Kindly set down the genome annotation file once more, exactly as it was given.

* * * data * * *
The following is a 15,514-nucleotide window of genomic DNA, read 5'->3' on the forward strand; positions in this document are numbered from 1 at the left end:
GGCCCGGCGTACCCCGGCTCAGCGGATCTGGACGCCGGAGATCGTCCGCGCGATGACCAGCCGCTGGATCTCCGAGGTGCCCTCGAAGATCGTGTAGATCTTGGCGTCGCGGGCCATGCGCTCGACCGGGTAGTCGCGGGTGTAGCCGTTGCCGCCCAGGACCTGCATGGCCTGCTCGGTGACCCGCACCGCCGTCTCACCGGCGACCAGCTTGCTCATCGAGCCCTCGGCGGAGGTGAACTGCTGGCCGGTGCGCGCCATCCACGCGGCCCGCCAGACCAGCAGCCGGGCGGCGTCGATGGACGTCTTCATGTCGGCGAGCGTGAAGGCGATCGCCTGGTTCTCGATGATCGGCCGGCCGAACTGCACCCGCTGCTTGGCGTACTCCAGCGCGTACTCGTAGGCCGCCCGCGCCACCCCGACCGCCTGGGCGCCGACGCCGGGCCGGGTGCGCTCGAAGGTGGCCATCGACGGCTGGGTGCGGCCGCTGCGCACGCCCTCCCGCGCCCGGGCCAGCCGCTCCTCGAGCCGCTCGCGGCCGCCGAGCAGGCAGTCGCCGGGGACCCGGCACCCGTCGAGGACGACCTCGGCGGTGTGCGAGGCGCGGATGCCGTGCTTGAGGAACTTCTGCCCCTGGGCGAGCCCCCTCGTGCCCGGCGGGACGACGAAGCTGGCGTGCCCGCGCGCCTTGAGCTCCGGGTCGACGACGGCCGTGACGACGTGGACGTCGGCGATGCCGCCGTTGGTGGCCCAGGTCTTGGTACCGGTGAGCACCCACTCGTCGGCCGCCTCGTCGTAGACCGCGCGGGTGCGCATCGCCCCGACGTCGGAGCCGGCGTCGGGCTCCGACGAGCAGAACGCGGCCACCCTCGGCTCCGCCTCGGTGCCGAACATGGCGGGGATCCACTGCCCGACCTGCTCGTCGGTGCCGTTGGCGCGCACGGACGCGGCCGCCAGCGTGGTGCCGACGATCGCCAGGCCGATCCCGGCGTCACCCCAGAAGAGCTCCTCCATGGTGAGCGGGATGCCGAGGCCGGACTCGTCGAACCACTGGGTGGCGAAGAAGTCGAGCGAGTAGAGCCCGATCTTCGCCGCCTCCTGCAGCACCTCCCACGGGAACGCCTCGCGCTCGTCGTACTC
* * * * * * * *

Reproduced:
The following is a 15,514-nucleotide window of genomic DNA, read 5'->3' on the forward strand; positions in this document are numbered from 1 at the left end:
GGCCCGGCGTACCCCGGCTCAGCGGATCTGGACGCCGGAGATCGTCCGCGCGATGACCAGCCGCTGGATCTCCGAGGTGCCCTCGAAGATCGTGTAGATCTTGGCGTCGCGGGCCATGCGCTCGACCGGGTAGTCGCGGGTGTAGCCGTTGCCGCCCAGGACCTGCATGGCCTGCTCGGTGACCCGCACCGCCGTCTCACCGGCGACCAGCTTGCTCATCGAGCCCTCGGCGGAGGTGAACTGCTGGCCGGTGCGCGCCATCCACGCGGCCCGCCAGACCAGCAGCCGGGCGGCGTCGATGGACGTCTTCATGTCGGCGAGCGTGAAGGCGATCGCCTGGTTCTCGATGATCGGCCGGCCGAACTGCACCCGCTGCTTGGCGTACTCCAGCGCGTACTCGTAGGCCGCCCGCGCCACCCCGACCGCCTGGGCGCCGACGCCGGGCCGGGTGCGCTCGAAGGTGGCCATCGACGGCTGGGTGCGGCCGCTGCGCACGCCCTCCCGCGCCCGGGCCAGCCGCTCCTCGAGCCGCTCGCGGCCGCCGAGCAGGCAGTCGCCGGGGACCCGGCACCCGTCGAGGACGACCTCGGCGGTGTGCGAGGCGCGGATGCCGTGCTTGAGGAACTTCTGCCCCTGGGCGAGCCCCCTCGTGCCCGGCGGGACGACGAAGCTGGCGTGCCCGCGCGCCTTGAGCTCCGGGTCGACGACGGCCGTGACGACGTGGACGTCGGCGATGCCGCCGTTGGTGGCCCAGGTCTTGGTACCGGTGAGCACCCACTCGTCGGCCGCCTCGTCGTAGACCGCGCGGGTGCGCATCGCCCCGACGTCGGAGCCGGCGTCGGGCTCCGACGAGCAGAACGCGGCCACCCTCGGCTCCGCCTCGGTGCCGAACATGGCGGGGATCCACTGCCCGACCTGCTCGTCGGTGCCGTTGGCGCGCACGGACGCGGCCGCCAGCGTGGTGCCGACGATCGCCAGGCCGATCCCGGCGTCACCCCAGAAGAGCTCCTCCATGGTGAGCGGGATGCCGAGGCCGGACTCGTCGAACCACTGGGTGGCGAAGAAGTCGAGCGAGTAGAGCCCGATCTTCGCCGCCTCCTGCAGCACCTCCCACGGGAACGCCTCGCGCTCGTCGTACTC